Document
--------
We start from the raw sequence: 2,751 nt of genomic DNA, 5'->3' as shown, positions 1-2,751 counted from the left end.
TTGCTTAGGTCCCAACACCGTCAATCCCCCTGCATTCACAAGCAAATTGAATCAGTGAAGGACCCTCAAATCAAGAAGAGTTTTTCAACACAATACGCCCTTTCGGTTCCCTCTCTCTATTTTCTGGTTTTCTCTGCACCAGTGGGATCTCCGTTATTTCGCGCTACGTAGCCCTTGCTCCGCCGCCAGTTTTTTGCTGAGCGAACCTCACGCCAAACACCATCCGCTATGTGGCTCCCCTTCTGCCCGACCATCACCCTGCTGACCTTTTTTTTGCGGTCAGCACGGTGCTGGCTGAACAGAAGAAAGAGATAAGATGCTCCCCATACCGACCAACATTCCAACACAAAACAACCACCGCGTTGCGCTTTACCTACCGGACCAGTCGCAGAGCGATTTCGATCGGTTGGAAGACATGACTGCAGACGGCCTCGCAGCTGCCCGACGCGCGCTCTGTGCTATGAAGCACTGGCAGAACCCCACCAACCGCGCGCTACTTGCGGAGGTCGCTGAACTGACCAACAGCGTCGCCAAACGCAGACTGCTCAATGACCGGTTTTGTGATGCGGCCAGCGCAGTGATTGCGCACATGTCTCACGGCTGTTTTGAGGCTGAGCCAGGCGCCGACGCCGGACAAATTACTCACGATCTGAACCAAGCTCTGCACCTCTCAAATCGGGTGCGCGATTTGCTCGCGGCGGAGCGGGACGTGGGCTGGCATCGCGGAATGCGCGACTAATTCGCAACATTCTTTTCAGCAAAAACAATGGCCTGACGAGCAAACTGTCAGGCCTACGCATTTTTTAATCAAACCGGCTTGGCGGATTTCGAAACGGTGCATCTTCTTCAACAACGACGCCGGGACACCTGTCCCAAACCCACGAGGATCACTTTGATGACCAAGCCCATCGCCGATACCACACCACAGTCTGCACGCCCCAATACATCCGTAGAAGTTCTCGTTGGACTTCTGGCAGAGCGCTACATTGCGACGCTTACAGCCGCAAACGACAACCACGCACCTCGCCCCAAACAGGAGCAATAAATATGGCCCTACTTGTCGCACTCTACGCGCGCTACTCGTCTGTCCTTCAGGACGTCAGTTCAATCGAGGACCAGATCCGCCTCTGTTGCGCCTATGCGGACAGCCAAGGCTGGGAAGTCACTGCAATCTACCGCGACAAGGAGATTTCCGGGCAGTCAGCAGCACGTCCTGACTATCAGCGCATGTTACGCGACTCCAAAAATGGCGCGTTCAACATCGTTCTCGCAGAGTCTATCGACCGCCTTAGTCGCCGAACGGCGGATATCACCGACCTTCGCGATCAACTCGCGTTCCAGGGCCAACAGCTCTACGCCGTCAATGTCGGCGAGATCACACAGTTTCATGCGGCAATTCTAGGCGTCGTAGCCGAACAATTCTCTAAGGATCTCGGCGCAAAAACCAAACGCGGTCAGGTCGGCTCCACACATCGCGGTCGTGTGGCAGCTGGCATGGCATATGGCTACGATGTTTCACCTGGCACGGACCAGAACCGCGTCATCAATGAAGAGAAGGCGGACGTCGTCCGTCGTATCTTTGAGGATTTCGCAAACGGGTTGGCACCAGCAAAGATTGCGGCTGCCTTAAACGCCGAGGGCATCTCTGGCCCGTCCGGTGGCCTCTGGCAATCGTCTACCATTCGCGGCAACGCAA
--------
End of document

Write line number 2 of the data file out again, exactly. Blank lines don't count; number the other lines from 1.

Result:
TTGCTTAGGTCCCAACACCGTCAATCCCCCTGCATTCACAAGCAAATTGAATCAGTGAAGGACCCTCAAATCAAGAAGAGTTTTTCAACACAATACGCCCTTTCGGTTCCCTCTCTCTATTTTCTGGTTTTCTCTGCACCAGTGGGATCTCCGTTATTTCGCGCTACGTAGCCCTTGCTCCGCCGCCAGTTTTTTGCTGAGCGAACCTCACGCCAAACACCATCCGCTATGTGGCTCCCCTTCTGCCCGACCATCACCCTGCTGACCTTTTTTTTGCGGTCAGCACGGTGCTGGCTGAACAGAAGAAAGAGATAAGATGCTCCCCATACCGACCAACATTCCAACACAAAACAACCACCGCGTTGCGCTTTACCTACCGGACCAGTCGCAGAGCGATTTCGATCGGTTGGAAGACATGACTGCAGACGGCCTCGCAGCTGCCCGACGCGCGCTCTGTGCTATGAAGCACTGGCAGAACCCCACCAACCGCGCGCTACTTGCGGAGGTCGCTGAACTGACCAACAGCGTCGCCAAACGCAGACTGCTCAATGACCGGTTTTGTGATGCGGCCAGCGCAGTGATTGCGCACATGTCTCACGGCTGTTTTGAGGCTGAGCCAGGCGCCGACGCCGGACAAATTACTCACGATCTGAACCAAGCTCTGCACCTCTCAAATCGGGTGCGCGATTTGCTCGCGGCGGAGCGGGACGTGGGCTGGCATCGCGGAATGCGCGACTAATTCGCAACATTCTTTTCAGCAAAAACAATGGCCTGACGAGCAAACTGTCAGGCCTACGCATTTTTTAATCAAACCGGCTTGGCGGATTTCGAAACGGTGCATCTTCTTCAACAACGACGCCGGGACACCTGTCCCAAACCCACGAGGATCACTTTGATGACCAAGCCCATCGCCGATACCACACCACAGTCTGCACGCCCCAATACATCCGTAGAAGTTCTCGTTGGACTTCTGGCAGAGCGCTACATTGCGACGCTTACAGCCGCAAACGACAACCACGCACCTCGCCCCAAACAGGAGCAATAAATATGGCCCTACTTGTCGCACTCTACGCGCGCTACTCGTCTGTCCTTCAGGACGTCAGTTCAATCGAGGACCAGATCCGCCTCTGTTGCGCCTATGCGGACAGCCAAGGCTGGGAAGTCACTGCAATCTACCGCGACAAGGAGATTTCCGGGCAGTCAGCAGCACGTCCTGACTATCAGCGCATGTTACGCGACTCCAAAAATGGCGCGTTCAACATCGTTCTCGCAGAGTCTATCGACCGCCTTAGTCGCCGAACGGCGGATATCACCGACCTTCGCGATCAACTCGCGTTCCAGGGCCAACAGCTCTACGCCGTCAATGTCGGCGAGATCACACAGTTTCATGCGGCAATTCTAGGCGTCGTAGCCGAACAATTCTCTAAGGATCTCGGCGCAAAAACCAAACGCGGTCAGGTCGGCTCCACACATCGCGGTCGTGTGGCAGCTGGCATGGCATATGGCTACGATGTTTCACCTGGCACGGACCAGAACCGCGTCATCAATGAAGAGAAGGCGGACGTCGTCCGTCGTATCTTTGAGGATTTCGCAAACGGGTTGGCACCAGCAAAGATTGCGGCTGCCTTAAACGCCGAGGGCATCTCTGGCCCGTCCGGTGGCCTCTGGCAATCGTCTACCATTCGCGGCAACGCAA